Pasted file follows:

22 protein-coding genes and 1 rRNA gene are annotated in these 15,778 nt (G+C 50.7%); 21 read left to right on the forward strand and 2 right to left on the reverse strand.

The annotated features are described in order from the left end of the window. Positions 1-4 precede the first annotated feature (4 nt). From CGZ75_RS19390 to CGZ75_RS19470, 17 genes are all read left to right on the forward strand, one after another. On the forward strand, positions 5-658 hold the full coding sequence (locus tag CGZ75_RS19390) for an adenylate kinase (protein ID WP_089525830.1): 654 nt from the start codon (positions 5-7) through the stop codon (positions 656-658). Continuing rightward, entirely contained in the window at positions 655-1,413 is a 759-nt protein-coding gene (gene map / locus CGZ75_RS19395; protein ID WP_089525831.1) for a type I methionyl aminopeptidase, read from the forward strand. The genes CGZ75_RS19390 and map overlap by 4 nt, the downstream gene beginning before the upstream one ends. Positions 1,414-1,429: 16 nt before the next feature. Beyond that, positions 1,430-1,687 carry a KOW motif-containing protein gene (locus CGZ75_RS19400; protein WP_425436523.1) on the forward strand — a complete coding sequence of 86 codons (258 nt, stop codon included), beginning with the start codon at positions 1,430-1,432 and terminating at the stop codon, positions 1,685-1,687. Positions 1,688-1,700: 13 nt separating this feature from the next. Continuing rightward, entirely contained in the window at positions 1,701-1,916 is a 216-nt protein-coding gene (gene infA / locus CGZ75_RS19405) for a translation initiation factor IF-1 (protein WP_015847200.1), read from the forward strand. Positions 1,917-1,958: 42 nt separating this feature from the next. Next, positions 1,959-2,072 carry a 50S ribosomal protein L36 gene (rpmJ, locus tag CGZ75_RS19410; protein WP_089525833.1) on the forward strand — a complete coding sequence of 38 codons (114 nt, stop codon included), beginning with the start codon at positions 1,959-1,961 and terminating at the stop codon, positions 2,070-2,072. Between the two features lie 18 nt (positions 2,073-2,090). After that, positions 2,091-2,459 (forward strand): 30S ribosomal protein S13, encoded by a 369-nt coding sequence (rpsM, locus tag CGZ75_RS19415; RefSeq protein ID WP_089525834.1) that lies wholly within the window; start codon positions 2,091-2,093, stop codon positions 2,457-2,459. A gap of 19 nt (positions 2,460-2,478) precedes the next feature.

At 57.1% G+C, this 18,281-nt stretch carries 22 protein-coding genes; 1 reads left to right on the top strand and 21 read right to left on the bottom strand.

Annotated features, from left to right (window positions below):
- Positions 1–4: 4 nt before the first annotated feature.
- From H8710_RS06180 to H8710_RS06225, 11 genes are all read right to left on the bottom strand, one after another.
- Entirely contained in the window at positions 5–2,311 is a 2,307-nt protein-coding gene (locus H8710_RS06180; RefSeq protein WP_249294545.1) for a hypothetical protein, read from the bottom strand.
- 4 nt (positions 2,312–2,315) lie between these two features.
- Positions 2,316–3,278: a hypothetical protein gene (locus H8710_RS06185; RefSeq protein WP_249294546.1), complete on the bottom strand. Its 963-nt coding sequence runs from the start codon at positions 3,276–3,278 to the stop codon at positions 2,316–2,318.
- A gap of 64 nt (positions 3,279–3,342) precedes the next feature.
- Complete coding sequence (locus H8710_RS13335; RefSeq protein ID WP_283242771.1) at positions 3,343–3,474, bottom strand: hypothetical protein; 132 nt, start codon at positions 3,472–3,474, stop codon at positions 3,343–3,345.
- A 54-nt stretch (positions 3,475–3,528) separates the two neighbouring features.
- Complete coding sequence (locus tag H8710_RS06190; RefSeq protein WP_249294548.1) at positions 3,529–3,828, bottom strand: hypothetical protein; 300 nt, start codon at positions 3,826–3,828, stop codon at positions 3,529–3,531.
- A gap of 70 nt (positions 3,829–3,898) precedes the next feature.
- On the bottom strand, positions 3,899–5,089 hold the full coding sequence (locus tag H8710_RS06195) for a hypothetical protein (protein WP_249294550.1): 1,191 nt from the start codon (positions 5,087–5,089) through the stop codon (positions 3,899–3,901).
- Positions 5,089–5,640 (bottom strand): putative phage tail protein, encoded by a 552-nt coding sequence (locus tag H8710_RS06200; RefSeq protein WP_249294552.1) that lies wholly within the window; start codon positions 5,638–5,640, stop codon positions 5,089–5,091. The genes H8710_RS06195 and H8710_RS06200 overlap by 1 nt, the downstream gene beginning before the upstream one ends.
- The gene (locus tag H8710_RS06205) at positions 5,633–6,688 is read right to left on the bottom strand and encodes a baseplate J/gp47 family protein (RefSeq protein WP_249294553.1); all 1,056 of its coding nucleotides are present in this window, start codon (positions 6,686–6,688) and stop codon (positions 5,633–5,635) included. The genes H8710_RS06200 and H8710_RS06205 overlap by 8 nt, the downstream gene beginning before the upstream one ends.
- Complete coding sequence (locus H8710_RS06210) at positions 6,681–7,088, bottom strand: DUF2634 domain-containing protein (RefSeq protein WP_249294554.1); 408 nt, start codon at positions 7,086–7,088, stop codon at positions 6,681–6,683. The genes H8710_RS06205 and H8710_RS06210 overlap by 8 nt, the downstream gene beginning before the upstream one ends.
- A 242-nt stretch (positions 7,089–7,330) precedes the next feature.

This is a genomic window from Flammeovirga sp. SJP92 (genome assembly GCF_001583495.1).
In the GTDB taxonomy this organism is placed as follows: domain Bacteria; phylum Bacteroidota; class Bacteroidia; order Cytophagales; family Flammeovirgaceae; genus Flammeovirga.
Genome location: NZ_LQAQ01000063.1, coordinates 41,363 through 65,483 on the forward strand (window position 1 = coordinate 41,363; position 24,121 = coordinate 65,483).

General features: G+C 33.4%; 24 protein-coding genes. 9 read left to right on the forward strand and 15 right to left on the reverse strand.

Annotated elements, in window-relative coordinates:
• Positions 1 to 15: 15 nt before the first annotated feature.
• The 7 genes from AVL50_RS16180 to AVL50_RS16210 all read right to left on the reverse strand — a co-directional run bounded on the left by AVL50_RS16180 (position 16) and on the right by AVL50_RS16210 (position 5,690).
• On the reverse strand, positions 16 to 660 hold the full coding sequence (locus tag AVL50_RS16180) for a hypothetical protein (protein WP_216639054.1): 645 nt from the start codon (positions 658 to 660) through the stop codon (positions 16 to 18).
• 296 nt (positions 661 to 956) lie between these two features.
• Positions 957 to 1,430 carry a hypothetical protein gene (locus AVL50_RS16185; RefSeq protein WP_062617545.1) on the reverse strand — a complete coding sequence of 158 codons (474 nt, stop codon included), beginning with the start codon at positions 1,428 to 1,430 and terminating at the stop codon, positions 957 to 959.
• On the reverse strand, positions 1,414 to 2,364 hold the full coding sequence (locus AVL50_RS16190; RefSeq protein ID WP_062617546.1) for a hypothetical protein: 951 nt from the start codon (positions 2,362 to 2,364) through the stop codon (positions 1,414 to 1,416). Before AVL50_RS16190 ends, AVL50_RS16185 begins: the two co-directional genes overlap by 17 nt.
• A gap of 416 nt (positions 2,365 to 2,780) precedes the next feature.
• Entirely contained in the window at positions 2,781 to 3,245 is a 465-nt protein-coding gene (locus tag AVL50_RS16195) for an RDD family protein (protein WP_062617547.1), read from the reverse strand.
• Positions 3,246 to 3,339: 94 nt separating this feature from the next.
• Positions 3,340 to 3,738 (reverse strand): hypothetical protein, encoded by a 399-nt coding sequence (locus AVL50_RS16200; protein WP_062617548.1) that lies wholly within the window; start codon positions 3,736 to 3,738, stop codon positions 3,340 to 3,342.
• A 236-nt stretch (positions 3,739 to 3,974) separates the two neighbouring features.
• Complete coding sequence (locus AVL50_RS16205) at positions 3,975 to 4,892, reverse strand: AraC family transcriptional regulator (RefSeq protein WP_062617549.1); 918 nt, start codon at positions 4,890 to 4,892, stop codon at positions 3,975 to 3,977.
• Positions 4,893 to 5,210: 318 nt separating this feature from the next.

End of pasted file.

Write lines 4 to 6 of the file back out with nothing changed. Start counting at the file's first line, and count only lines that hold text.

Annotated features, from left to right (window positions below):
- Positions 1–4: 4 nt before the first annotated feature.
- From H8710_RS06180 to H8710_RS06225, 11 genes are all read right to left on the bottom strand, one after another.